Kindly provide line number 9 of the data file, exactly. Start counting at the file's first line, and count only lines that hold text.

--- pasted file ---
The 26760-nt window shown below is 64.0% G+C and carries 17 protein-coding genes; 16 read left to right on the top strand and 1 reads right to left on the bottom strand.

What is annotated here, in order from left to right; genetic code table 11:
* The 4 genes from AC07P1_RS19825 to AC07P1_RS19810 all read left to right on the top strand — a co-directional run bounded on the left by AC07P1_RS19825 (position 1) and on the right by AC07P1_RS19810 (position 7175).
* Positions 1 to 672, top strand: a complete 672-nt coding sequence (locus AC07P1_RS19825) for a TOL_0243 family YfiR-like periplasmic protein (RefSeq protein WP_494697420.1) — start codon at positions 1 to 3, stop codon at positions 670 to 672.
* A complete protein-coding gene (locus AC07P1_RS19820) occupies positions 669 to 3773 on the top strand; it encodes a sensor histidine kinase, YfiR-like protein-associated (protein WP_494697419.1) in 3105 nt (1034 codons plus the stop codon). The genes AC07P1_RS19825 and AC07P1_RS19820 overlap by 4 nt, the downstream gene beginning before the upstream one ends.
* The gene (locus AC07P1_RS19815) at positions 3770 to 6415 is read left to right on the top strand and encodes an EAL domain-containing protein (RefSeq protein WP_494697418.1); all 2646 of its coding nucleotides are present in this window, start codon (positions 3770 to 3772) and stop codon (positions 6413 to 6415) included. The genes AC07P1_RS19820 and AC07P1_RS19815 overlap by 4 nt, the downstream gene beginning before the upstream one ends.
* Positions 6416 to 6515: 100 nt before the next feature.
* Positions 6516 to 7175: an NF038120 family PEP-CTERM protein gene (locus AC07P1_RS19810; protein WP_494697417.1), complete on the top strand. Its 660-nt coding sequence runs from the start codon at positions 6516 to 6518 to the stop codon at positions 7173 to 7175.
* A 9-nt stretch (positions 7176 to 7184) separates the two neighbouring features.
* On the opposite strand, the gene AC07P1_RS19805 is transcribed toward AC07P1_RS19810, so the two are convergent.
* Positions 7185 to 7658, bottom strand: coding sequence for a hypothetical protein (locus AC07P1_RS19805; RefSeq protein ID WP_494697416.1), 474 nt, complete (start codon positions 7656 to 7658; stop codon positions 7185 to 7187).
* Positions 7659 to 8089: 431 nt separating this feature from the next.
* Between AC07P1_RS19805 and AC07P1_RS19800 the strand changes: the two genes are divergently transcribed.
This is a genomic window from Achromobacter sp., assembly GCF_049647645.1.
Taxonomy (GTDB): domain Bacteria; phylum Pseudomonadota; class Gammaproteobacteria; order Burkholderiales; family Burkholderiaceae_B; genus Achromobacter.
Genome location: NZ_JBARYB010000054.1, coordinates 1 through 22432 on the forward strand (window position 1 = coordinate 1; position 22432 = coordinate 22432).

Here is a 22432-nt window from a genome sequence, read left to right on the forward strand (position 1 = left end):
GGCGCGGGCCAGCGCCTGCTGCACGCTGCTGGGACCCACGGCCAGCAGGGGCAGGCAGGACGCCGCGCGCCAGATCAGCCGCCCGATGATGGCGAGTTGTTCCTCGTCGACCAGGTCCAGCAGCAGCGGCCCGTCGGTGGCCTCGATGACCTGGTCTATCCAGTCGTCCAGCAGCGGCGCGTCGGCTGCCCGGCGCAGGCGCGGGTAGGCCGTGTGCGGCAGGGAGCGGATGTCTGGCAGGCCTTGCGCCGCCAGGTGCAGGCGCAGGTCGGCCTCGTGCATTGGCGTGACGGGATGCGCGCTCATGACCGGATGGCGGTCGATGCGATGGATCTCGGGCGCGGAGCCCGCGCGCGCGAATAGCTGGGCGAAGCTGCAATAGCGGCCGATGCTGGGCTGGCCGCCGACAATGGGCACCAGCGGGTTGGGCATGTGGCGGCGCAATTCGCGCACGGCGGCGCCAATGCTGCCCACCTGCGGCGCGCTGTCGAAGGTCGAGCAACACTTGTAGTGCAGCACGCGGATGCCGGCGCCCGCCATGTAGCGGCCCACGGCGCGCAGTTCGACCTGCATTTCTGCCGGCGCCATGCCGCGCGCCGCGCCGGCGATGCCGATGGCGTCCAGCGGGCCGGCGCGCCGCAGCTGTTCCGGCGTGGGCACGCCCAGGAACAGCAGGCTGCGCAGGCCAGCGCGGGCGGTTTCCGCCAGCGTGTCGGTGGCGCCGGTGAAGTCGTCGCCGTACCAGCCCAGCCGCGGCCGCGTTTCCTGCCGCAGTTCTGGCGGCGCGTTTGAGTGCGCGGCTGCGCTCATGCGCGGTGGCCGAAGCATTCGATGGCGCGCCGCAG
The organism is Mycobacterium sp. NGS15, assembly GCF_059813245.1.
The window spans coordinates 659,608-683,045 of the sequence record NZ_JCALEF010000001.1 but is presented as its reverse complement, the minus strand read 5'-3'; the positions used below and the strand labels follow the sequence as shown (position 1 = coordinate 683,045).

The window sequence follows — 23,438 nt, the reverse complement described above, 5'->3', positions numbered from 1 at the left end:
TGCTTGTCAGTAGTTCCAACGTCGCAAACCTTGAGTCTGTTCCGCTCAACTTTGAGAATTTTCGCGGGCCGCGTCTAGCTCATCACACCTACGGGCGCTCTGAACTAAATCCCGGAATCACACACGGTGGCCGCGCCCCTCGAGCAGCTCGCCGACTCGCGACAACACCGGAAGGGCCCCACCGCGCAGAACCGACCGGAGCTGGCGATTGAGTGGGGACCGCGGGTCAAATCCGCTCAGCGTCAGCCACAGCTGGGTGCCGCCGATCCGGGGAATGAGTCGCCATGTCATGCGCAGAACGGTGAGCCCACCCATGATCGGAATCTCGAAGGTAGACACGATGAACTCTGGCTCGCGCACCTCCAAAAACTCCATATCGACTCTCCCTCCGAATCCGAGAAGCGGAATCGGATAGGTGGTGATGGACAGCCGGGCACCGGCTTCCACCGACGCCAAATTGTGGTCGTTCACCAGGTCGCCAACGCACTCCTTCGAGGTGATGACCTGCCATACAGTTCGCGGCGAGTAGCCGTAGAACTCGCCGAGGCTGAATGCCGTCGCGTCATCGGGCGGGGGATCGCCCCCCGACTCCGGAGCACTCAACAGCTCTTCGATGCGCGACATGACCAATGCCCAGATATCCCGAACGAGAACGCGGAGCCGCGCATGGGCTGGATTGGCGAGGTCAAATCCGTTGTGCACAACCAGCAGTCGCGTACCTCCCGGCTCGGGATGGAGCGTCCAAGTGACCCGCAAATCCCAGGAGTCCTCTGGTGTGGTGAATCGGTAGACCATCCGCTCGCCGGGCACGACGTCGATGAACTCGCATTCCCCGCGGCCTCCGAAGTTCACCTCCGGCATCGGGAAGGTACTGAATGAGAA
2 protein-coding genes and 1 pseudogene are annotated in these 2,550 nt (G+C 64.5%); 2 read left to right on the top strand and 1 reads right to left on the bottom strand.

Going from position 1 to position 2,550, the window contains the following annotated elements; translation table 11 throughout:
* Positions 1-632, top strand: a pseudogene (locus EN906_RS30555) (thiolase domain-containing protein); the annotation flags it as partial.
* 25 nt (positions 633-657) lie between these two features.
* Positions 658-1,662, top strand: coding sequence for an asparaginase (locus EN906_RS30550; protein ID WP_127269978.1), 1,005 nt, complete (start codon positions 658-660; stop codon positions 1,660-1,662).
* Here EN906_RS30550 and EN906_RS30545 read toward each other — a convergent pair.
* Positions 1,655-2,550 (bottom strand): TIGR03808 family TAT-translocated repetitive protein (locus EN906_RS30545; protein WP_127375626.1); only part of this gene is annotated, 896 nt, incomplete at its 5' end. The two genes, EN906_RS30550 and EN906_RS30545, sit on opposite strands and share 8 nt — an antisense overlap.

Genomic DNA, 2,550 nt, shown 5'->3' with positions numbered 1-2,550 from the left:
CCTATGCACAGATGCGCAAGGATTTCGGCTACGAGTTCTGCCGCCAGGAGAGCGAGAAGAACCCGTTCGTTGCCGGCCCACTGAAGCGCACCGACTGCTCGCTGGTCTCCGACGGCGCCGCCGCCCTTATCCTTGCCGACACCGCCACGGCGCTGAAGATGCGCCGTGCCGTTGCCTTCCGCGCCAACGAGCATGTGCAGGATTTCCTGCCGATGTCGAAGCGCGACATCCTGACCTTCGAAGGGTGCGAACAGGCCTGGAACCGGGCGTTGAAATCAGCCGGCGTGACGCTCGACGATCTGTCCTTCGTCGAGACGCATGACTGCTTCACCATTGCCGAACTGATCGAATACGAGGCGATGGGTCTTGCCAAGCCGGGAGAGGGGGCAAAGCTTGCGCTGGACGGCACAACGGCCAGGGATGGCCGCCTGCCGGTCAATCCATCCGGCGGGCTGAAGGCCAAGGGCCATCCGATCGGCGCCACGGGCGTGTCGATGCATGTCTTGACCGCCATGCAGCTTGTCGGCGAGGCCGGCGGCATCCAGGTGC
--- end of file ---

* A 9-nt stretch (positions 7176 to 7184) separates the two neighbouring features.